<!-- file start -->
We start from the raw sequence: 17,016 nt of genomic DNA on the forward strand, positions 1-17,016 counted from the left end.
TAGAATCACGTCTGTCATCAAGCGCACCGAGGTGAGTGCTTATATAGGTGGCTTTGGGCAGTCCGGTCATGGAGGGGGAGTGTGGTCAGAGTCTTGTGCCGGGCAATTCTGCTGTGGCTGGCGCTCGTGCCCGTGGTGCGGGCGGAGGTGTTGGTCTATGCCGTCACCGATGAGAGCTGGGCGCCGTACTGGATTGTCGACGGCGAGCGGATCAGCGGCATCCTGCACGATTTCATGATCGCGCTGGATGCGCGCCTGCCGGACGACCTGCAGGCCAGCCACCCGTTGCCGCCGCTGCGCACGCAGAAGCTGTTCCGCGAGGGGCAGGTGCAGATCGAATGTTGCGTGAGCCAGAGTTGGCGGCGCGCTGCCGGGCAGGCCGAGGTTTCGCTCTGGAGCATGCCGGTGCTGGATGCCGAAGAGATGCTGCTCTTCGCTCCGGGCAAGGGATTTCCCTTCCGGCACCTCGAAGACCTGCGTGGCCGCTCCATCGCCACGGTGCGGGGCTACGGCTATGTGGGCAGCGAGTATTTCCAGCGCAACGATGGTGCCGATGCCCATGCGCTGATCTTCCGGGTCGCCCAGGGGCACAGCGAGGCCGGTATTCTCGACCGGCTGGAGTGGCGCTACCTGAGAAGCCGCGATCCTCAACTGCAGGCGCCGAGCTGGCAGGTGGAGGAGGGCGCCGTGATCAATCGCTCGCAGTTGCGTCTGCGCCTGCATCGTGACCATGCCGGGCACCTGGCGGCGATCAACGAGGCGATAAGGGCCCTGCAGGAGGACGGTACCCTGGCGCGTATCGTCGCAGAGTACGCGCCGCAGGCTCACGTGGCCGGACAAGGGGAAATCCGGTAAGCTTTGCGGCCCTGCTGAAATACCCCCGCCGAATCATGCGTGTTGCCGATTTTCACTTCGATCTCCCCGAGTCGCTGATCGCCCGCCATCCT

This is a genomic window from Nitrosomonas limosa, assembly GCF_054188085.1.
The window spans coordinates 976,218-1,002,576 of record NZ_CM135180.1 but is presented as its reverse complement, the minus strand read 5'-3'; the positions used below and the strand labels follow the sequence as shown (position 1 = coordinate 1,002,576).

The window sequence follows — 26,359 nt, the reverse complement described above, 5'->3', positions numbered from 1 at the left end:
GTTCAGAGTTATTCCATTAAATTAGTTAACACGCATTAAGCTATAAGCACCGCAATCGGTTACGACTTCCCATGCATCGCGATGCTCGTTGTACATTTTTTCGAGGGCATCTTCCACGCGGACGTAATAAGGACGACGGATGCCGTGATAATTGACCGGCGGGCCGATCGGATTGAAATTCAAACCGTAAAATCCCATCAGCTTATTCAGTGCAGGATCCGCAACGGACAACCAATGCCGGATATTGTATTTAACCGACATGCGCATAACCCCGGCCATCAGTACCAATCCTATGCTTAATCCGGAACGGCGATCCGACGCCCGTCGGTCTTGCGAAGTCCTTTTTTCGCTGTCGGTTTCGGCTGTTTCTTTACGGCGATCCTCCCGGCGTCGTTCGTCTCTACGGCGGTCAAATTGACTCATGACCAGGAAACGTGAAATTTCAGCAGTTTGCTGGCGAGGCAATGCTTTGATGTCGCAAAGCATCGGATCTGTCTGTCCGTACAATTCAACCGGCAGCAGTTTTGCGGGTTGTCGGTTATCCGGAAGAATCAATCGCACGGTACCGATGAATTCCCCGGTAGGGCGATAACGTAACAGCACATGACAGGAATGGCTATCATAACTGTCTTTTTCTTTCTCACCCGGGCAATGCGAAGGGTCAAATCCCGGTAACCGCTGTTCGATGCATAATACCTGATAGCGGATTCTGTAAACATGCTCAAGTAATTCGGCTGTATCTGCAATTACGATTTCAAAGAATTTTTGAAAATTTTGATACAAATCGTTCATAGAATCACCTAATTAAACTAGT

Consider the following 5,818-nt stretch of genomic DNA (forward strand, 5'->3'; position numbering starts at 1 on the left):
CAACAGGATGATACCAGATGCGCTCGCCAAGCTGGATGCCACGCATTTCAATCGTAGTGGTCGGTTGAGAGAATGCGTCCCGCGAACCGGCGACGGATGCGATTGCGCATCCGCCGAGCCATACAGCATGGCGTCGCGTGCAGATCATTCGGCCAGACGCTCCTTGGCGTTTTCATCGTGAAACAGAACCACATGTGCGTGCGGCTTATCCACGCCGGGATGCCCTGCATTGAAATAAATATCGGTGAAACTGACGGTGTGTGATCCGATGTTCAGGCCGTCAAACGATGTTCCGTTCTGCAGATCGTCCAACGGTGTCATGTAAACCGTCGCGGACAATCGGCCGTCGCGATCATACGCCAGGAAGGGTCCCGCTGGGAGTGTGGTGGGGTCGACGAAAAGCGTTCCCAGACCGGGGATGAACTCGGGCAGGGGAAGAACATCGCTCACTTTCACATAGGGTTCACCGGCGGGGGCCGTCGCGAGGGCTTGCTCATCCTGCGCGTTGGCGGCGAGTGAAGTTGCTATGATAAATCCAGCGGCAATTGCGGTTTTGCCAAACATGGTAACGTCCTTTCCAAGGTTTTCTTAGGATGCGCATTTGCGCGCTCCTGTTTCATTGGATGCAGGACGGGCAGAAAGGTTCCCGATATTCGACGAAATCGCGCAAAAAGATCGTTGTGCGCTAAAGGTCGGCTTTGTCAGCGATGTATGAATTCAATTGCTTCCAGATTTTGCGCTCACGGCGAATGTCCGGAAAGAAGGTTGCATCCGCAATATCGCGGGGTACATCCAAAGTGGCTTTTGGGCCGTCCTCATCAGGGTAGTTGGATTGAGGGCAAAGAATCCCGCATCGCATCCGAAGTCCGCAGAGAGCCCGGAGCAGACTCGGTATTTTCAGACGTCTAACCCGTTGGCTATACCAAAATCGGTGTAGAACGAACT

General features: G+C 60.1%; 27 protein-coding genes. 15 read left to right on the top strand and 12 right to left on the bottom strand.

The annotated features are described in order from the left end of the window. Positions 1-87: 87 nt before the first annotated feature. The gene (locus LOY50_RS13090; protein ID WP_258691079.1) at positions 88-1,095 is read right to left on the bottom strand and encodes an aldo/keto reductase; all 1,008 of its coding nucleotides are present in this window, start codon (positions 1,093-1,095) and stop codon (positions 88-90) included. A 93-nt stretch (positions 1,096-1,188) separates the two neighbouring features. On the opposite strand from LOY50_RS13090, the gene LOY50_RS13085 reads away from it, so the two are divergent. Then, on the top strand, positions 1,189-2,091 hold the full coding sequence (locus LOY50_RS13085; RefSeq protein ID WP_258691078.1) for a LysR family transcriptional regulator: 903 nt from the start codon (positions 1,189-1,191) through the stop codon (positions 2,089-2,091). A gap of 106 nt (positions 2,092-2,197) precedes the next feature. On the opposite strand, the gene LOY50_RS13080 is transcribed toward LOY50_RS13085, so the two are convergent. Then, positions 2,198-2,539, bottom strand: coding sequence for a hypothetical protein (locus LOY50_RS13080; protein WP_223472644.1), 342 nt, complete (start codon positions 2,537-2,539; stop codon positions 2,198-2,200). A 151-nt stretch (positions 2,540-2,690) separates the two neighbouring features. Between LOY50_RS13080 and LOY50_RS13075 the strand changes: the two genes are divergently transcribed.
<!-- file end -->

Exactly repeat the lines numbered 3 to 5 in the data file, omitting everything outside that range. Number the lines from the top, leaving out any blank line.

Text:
This is a genomic window from Nitrosomonas limosa, assembly GCF_054188085.1.
The window spans coordinates 976,218-1,002,576 of record NZ_CM135180.1 but is presented as its reverse complement, the minus strand read 5'-3'; the positions used below and the strand labels follow the sequence as shown (position 1 = coordinate 1,002,576).

The window sequence follows — 26,359 nt, the reverse complement described above, 5'->3', positions numbered from 1 at the left end: